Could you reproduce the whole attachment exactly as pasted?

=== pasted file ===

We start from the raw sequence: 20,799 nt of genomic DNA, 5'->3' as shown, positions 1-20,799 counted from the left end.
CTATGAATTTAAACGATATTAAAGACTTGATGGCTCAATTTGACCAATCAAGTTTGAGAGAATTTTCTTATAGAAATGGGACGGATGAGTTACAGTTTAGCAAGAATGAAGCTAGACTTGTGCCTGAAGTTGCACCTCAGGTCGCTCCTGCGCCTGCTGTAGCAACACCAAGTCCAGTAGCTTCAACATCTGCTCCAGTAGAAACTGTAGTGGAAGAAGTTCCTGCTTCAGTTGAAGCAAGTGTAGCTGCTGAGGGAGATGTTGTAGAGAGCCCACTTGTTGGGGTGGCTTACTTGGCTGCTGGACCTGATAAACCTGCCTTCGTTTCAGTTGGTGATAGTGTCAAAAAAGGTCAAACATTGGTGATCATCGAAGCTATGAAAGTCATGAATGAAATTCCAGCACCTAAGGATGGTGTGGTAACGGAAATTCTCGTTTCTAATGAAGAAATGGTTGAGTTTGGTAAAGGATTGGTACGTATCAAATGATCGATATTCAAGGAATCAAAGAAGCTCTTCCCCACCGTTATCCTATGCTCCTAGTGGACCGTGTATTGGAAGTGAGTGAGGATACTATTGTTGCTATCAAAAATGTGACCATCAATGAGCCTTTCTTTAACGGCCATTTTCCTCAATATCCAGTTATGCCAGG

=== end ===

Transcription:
We start from the raw sequence: 20,799 nt of genomic DNA, 5'->3' as shown, positions 1-20,799 counted from the left end.
CTATGAATTTAAACGATATTAAAGACTTGATGGCTCAATTTGACCAATCAAGTTTGAGAGAATTTTCTTATAGAAATGGGACGGATGAGTTACAGTTTAGCAAGAATGAAGCTAGACTTGTGCCTGAAGTTGCACCTCAGGTCGCTCCTGCGCCTGCTGTAGCAACACCAAGTCCAGTAGCTTCAACATCTGCTCCAGTAGAAACTGTAGTGGAAGAAGTTCCTGCTTCAGTTGAAGCAAGTGTAGCTGCTGAGGGAGATGTTGTAGAGAGCCCACTTGTTGGGGTGGCTTACTTGGCTGCTGGACCTGATAAACCTGCCTTCGTTTCAGTTGGTGATAGTGTCAAAAAAGGTCAAACATTGGTGATCATCGAAGCTATGAAAGTCATGAATGAAATTCCAGCACCTAAGGATGGTGTGGTAACGGAAATTCTCGTTTCTAATGAAGAAATGGTTGAGTTTGGTAAAGGATTGGTACGTATCAAATGATCGATATTCAAGGAATCAAAGAAGCTCTTCCCCACCGTTATCCTATGCTCCTAGTGGACCGTGTATTGGAAGTGAGTGAGGATACTATTGTTGCTATCAAAAATGTGACCATCAATGAGCCTTTCTTTAACGGCCATTTTCCTCAATATCCAGTTATGCCAGG